The ability to throw or catch a ball may be a predictor of social skills success in children with autism, researchers say.

In a new study looking at 35 children ages 6 to 15 with high-functioning autism, researchers found that kids who had greater difficulty with so-called object-control motor skills — activities like throwing a ball — also displayed more trouble with social and communication skills.

“So much of the focus on autism has been on developing social skills, and that is very crucial,” said Megan MacDonald of Oregon State University and the lead author of the study published in the July issue of the journal Adapted Physical Activity Quarterly. “Yet we also know there is a link between motor skills and autism, and how deficits in these physical skills play into this larger picture is not clearly understood.”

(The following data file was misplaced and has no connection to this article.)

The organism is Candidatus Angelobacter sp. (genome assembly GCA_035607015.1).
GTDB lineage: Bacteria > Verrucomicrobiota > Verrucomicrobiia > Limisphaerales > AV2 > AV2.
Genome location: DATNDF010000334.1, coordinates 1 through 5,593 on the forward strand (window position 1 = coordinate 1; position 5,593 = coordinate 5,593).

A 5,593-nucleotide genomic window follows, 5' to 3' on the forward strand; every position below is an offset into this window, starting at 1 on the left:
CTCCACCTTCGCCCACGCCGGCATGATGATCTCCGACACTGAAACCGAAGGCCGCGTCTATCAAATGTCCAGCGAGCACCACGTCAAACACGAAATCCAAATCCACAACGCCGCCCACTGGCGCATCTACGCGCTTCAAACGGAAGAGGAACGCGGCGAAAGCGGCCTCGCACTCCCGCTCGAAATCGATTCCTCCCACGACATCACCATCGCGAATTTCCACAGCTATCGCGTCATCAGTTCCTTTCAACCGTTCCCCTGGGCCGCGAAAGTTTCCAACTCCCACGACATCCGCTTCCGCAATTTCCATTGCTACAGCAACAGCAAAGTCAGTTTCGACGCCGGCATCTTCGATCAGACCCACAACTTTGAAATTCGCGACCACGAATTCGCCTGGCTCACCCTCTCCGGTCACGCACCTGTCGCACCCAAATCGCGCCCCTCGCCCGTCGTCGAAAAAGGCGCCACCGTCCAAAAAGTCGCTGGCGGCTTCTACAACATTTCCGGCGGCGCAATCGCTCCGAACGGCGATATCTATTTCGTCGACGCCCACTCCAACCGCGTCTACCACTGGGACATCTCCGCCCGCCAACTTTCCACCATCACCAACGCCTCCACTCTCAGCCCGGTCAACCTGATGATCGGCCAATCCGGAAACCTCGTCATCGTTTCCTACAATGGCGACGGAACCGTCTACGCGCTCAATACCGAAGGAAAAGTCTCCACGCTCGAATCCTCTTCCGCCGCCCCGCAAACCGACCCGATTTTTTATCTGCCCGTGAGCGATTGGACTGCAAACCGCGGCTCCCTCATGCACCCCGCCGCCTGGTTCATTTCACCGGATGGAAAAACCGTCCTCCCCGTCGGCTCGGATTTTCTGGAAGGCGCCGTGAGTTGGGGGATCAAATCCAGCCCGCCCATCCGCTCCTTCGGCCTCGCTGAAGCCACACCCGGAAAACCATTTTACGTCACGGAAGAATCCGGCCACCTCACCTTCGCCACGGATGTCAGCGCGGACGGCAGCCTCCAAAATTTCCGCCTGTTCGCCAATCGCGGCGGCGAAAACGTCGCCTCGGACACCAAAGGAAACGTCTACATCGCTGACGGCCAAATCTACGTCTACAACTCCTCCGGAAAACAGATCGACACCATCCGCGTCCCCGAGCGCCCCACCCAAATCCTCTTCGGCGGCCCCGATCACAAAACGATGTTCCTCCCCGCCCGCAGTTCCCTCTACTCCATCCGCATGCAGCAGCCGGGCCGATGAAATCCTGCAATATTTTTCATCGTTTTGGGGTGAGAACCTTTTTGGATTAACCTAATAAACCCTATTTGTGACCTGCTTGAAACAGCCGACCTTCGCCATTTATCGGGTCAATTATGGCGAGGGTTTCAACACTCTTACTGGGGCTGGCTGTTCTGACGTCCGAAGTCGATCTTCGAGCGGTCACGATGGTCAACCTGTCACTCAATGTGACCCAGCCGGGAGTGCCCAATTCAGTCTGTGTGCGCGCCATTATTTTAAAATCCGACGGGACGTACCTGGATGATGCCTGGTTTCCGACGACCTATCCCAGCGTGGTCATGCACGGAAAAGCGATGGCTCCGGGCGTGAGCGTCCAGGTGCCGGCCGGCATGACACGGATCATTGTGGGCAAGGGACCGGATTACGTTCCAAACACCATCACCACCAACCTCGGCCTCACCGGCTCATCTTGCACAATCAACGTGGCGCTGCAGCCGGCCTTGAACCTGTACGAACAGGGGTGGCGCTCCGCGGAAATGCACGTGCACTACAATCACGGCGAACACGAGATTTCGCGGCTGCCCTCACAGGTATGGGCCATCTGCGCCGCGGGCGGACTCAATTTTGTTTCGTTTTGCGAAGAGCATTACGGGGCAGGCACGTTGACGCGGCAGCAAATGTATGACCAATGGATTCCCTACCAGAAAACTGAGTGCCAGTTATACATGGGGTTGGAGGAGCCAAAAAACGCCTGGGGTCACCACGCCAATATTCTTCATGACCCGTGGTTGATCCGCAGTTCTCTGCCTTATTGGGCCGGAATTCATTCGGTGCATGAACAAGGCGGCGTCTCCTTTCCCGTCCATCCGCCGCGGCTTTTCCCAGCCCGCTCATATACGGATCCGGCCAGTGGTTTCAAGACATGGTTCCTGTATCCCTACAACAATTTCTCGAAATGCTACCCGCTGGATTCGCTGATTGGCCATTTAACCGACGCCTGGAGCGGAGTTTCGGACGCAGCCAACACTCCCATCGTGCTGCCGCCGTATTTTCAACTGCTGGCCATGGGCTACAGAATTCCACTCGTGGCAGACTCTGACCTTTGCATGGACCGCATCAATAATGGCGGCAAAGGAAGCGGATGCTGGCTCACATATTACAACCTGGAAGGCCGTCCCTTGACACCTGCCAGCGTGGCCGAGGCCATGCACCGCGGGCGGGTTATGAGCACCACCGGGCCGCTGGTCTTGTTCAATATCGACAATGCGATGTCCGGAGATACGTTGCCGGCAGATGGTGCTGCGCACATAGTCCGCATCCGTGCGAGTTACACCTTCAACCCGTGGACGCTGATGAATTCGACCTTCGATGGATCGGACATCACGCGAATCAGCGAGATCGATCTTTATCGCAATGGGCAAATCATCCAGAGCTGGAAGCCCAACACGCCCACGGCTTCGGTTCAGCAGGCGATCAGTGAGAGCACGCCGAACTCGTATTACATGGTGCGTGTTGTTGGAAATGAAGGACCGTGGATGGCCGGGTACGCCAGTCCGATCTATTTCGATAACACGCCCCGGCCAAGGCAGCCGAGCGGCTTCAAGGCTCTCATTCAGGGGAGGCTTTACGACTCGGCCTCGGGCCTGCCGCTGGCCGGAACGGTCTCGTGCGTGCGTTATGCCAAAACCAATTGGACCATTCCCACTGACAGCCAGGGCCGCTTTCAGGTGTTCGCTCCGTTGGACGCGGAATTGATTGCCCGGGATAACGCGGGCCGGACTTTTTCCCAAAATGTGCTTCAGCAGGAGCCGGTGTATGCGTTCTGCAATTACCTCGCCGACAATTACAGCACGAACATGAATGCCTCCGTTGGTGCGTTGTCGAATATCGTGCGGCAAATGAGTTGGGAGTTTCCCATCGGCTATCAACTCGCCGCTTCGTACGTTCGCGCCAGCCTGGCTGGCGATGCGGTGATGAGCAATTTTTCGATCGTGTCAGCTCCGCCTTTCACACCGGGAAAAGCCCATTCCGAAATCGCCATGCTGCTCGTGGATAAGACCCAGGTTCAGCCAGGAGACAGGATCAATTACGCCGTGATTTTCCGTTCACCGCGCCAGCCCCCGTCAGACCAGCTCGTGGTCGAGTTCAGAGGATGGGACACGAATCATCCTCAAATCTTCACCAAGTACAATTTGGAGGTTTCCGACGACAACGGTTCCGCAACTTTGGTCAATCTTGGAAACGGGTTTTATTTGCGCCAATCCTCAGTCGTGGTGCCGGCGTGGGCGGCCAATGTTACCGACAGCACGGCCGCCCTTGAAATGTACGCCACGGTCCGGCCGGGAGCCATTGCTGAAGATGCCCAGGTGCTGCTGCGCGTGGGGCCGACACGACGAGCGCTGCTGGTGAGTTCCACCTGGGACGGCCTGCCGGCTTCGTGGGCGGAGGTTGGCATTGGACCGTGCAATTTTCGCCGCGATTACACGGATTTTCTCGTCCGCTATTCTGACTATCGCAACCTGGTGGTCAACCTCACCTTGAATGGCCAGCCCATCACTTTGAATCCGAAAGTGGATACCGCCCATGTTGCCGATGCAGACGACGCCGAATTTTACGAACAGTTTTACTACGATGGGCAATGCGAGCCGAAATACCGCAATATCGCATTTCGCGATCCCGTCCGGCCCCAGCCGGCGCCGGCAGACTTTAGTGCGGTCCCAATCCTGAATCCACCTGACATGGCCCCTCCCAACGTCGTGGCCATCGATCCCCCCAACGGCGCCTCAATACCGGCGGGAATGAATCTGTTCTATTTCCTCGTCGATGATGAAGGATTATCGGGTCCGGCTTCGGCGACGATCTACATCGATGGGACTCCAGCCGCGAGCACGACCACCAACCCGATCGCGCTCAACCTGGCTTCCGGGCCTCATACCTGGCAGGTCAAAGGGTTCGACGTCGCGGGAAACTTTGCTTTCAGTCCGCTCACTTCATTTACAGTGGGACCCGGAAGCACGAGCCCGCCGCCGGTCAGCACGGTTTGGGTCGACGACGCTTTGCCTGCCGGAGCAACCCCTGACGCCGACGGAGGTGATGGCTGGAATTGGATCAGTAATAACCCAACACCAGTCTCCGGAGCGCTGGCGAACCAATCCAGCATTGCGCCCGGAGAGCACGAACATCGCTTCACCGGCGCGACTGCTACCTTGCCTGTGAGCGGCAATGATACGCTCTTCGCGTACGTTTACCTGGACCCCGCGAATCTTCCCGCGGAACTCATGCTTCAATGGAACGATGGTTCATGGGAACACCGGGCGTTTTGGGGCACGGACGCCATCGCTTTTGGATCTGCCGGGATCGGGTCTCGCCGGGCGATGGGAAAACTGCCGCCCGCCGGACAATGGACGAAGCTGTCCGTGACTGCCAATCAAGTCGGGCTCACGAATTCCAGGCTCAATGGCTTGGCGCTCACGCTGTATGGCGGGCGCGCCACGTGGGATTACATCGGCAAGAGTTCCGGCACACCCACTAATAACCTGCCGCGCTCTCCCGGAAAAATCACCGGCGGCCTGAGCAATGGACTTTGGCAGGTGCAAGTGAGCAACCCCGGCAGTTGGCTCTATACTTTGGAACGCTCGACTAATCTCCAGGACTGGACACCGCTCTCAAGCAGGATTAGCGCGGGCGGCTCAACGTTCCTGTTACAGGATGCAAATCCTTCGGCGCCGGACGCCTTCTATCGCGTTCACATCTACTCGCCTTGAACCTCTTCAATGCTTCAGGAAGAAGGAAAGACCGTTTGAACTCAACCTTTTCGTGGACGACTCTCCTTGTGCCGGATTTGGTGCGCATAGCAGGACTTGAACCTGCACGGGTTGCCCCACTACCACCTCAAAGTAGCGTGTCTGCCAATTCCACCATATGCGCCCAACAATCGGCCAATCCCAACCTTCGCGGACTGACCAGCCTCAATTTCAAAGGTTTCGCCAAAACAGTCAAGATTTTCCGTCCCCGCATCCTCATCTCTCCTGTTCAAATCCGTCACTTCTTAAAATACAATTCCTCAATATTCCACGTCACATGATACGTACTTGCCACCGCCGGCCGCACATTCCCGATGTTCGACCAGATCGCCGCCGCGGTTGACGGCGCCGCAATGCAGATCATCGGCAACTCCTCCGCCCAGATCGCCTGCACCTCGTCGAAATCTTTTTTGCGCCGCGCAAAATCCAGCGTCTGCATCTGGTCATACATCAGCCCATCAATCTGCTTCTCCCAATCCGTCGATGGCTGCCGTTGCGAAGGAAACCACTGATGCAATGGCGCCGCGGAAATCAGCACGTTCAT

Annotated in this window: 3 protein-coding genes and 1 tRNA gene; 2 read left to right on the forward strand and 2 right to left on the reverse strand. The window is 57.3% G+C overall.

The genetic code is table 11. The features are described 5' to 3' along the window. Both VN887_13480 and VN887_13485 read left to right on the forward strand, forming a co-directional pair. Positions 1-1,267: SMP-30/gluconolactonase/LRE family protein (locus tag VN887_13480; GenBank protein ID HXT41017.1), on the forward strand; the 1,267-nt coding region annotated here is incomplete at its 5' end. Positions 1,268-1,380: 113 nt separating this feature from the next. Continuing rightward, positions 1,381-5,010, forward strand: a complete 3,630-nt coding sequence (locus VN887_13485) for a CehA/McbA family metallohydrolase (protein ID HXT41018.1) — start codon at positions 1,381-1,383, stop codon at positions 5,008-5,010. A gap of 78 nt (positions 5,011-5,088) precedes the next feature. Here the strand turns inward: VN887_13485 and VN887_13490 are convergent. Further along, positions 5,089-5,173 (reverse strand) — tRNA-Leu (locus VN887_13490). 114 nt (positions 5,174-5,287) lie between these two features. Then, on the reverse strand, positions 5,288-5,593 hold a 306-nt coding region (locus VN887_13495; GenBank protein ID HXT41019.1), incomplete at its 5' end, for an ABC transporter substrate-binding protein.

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Researchers say the finding raises questions about whether children with autism are holding back on the playground, for example, because of social skills deficits or due to physical weaknesses.

The good news, MacDonald said, is that motor skills can be taught.

“We have programs and interventions that we know work, and have measurable impact on motor skill development,” she said. “We need to make sure we identify the issue and get a child help as early as possible.”